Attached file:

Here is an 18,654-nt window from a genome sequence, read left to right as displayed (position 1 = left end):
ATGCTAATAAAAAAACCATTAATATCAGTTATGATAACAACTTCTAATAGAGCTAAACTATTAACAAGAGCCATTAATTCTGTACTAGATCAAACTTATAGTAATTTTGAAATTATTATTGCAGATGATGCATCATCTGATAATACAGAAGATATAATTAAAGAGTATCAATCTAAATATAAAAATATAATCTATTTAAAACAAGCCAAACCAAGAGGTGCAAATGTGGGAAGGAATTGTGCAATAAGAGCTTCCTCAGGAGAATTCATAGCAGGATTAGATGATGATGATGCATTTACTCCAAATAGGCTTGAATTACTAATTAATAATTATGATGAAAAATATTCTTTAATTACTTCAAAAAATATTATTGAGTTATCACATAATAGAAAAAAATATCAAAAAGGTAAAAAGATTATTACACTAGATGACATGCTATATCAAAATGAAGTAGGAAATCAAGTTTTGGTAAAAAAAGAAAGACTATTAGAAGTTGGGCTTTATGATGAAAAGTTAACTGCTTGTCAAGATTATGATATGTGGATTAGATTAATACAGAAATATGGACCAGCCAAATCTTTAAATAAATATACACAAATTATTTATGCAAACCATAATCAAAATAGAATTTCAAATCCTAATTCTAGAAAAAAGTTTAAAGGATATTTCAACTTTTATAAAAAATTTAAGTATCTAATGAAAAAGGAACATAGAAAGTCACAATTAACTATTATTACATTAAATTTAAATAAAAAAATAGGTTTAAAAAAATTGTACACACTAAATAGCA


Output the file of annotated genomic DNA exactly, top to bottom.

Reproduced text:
Here is an 18,654-nt window from a genome sequence, read left to right as displayed (position 1 = left end):
ATGCTAATAAAAAAACCATTAATATCAGTTATGATAACAACTTCTAATAGAGCTAAACTATTAACAAGAGCCATTAATTCTGTACTAGATCAAACTTATAGTAATTTTGAAATTATTATTGCAGATGATGCATCATCTGATAATACAGAAGATATAATTAAAGAGTATCAATCTAAATATAAAAATATAATCTATTTAAAACAAGCCAAACCAAGAGGTGCAAATGTGGGAAGGAATTGTGCAATAAGAGCTTCCTCAGGAGAATTCATAGCAGGATTAGATGATGATGATGCATTTACTCCAAATAGGCTTGAATTACTAATTAATAATTATGATGAAAAATATTCTTTAATTACTTCAAAAAATATTATTGAGTTATCACATAATAGAAAAAAATATCAAAAAGGTAAAAAGATTATTACACTAGATGACATGCTATATCAAAATGAAGTAGGAAATCAAGTTTTGGTAAAAAAAGAAAGACTATTAGAAGTTGGGCTTTATGATGAAAAGTTAACTGCTTGTCAAGATTATGATATGTGGATTAGATTAATACAGAAATATGGACCAGCCAAATCTTTAAATAAATATACACAAATTATTTATGCAAACCATAATCAAAATAGAATTTCAAATCCTAATTCTAGAAAAAAGTTTAAAGGATATTTCAACTTTTATAAAAAATTTAAGTATCTAATGAAAAAGGAACATAGAAAGTCACAATTAACTATTATTACATTAAATTTAAATAAAAAAATAGGTTTAAAAAAATTGTACACACTAAATAGCA